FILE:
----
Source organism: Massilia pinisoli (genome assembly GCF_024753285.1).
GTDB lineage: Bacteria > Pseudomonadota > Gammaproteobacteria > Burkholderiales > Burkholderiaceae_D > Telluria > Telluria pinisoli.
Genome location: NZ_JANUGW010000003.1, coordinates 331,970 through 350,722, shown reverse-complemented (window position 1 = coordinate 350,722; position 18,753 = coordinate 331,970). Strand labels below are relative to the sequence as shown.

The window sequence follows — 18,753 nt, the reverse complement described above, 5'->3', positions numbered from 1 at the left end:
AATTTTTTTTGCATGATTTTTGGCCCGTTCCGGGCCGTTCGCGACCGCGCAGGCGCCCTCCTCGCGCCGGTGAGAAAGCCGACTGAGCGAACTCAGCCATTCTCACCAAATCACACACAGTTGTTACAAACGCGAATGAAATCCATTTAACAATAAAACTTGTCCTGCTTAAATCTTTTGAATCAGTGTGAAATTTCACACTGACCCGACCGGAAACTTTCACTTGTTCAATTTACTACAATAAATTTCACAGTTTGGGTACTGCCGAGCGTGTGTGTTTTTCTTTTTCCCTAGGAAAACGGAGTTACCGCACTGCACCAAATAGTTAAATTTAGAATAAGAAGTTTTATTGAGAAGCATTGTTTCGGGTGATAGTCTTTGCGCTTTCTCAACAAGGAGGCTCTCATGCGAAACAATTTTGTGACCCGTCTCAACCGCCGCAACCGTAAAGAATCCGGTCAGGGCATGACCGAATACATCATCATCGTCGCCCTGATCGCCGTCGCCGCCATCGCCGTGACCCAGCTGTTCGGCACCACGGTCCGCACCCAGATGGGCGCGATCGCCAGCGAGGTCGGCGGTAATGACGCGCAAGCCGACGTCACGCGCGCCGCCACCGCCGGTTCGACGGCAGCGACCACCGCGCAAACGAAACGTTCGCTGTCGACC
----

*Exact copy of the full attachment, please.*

Source organism: Massilia pinisoli (genome assembly GCF_024753285.1).
GTDB lineage: Bacteria > Pseudomonadota > Gammaproteobacteria > Burkholderiales > Burkholderiaceae_D > Telluria > Telluria pinisoli.
Genome location: NZ_JANUGW010000003.1, coordinates 331,970 through 350,722, shown reverse-complemented (window position 1 = coordinate 350,722; position 18,753 = coordinate 331,970). Strand labels below are relative to the sequence as shown.

The window sequence follows — 18,753 nt, the reverse complement described above, 5'->3', positions numbered from 1 at the left end:
AATTTTTTTTGCATGATTTTTGGCCCGTTCCGGGCCGTTCGCGACCGCGCAGGCGCCCTCCTCGCGCCGGTGAGAAAGCCGACTGAGCGAACTCAGCCATTCTCACCAAATCACACACAGTTGTTACAAACGCGAATGAAATCCATTTAACAATAAAACTTGTCCTGCTTAAATCTTTTGAATCAGTGTGAAATTTCACACTGACCCGACCGGAAACTTTCACTTGTTCAATTTACTACAATAAATTTCACAGTTTGGGTACTGCCGAGCGTGTGTGTTTTTCTTTTTCCCTAGGAAAACGGAGTTACCGCACTGCACCAAATAGTTAAATTTAGAATAAGAAGTTTTATTGAGAAGCATTGTTTCGGGTGATAGTCTTTGCGCTTTCTCAACAAGGAGGCTCTCATGCGAAACAATTTTGTGACCCGTCTCAACCGCCGCAACCGTAAAGAATCCGGTCAGGGCATGACCGAATACATCATCATCGTCGCCCTGATCGCCGTCGCCGCCATCGCCGTGACCCAGCTGTTCGGCACCACGGTCCGCACCCAGATGGGCGCGATCGCCAGCGAGGTCGGCGGTAATGACGCGCAAGCCGACGTCACGCGCGCCGCCACCGCCGGTTCGACGGCAGCGACCACCGCGCAAACGAAACGTTCGCTGTCGACC